R&D and patent alerts
Part 2: The genetic makeup of the perfect patent alert

In the last post in this series, we introduced the topic of often costly – and infrequently useful – patent watches. We highlighted the three significant use cases for alerts – for opposition purposes, current awareness, and continuously-updated competitive intelligence and landscapes. Beyond that, there are many more, such as identifying and monitoring new and interesting developments in key technology areas for acquisition, licensing or partnership, keeping abreast of new trends and potentially-disruptive technologies, etc. When done right, alerts are valuable for all these, and the results can be ‘gold dust.’ Sadly, there are also lots of pitfalls that we see time and again in practice.

This post aims to break down the patent monitoring process into its key steps to answer: what makes the perfect alert?

Does your alert have good ‘genes?’

The key to a successful alerting process depends on its genetic makeup. We can simplify this by looking at the three elements we’ve discussed before, and that apply to any alert and use case you can think of. They are recall, precision and insights, and together they form what we call the Alert Quality Index (AQI). Each are interlinked and essential in the process.

Recall refers to the number of relevant patents or non-patent literature sources identified through the alert process. Ideally, you want your alerts to capture everything that is relevant and miss nothing important in the compromise of limiting the number of results returned. If you have a low level of recall, the insights that can be derived are of a lower quality as not all critical documents will be identified. This in turn results in annoying your stakeholders, as the missing key documents inevitably lead to questions over the value of the alerting.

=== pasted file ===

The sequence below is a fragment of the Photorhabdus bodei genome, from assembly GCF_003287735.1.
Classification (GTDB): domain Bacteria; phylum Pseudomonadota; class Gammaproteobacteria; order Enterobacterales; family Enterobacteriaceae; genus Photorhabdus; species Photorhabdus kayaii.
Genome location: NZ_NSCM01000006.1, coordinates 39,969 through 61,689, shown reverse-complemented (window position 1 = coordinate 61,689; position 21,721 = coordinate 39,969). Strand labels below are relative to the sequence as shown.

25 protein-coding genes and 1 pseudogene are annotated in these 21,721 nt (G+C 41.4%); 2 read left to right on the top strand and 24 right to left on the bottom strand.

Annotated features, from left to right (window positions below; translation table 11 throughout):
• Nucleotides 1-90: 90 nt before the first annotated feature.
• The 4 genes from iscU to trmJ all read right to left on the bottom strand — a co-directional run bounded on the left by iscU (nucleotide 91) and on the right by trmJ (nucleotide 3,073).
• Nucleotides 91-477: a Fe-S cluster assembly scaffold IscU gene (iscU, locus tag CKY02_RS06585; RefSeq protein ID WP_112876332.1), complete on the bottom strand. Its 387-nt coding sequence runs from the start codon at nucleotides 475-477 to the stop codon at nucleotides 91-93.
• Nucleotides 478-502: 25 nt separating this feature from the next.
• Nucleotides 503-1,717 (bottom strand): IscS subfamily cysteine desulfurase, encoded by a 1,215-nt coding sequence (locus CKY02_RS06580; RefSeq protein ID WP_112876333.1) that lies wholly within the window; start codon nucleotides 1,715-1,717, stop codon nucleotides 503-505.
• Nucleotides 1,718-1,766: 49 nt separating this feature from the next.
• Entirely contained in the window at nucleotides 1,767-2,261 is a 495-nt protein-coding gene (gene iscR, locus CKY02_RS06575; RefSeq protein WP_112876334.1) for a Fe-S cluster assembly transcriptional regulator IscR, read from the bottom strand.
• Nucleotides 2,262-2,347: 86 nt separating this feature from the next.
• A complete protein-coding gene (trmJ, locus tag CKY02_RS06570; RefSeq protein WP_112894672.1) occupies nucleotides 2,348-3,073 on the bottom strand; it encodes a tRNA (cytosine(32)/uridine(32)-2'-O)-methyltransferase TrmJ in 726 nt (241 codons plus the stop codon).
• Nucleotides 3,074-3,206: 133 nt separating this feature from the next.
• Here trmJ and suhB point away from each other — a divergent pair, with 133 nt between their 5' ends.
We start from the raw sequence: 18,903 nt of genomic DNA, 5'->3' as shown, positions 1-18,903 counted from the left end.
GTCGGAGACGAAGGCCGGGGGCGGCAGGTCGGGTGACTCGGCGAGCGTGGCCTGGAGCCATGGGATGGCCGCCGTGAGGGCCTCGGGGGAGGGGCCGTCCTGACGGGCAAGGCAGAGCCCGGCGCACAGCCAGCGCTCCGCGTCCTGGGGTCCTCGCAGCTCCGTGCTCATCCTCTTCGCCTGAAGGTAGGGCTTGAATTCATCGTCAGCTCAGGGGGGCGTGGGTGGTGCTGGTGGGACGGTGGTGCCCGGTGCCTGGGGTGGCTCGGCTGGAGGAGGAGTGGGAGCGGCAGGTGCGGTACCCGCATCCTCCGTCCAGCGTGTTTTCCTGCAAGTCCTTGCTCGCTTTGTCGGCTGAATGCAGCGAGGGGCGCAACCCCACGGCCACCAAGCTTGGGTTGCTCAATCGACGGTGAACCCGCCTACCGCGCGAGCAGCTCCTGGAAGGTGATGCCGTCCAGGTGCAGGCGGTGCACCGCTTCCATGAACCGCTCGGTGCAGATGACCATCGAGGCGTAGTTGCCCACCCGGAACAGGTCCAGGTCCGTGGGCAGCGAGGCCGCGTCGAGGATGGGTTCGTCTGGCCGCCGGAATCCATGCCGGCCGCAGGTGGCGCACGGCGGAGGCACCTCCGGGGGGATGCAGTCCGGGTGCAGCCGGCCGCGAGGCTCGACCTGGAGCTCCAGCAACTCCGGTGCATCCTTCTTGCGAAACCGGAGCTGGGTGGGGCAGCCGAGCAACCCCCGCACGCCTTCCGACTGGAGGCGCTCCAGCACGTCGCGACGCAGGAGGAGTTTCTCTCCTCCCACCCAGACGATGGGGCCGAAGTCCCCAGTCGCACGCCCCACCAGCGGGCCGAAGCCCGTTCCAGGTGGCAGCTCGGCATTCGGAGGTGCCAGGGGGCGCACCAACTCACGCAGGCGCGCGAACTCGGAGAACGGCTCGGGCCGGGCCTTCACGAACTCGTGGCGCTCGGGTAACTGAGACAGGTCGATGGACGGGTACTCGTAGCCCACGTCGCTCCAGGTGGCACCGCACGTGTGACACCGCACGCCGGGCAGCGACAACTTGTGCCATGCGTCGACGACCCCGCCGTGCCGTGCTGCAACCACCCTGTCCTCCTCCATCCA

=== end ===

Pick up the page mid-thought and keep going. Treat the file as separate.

This is directly linked to the second element, precision, that pertains to the accuracy of the search strategies used. With any search string, you’ll always have a degree of unwanted ‘noise’ and the precision element is the acceptable level of ‘noise’ versus the actual ‘noise’ returned by your strategies. High precision needs to be balanced with the desired recall: this ensures key documents aren’t missed, while keeping their number manageable for reviewers. This balance is vital, but can be hard to achieve: we often see companies fall to one side or the other, inevitably leading to low internal compliance or limiting the value of insights derived.

Insights are the final element in the genetic makeup of an alert. Once you have high recall, with the desired level of precision, the information captured can be used to derive insights above and beyond the initial use case of the alert. It can give companies the list of patents for post-grant opposition, while also catering for updated competitive intelligence and technology landscapes, essentially becoming a searchable central repository for the company’s technology universe. This is often overlooked but is a key to deriving economic value, as we’ll discuss later.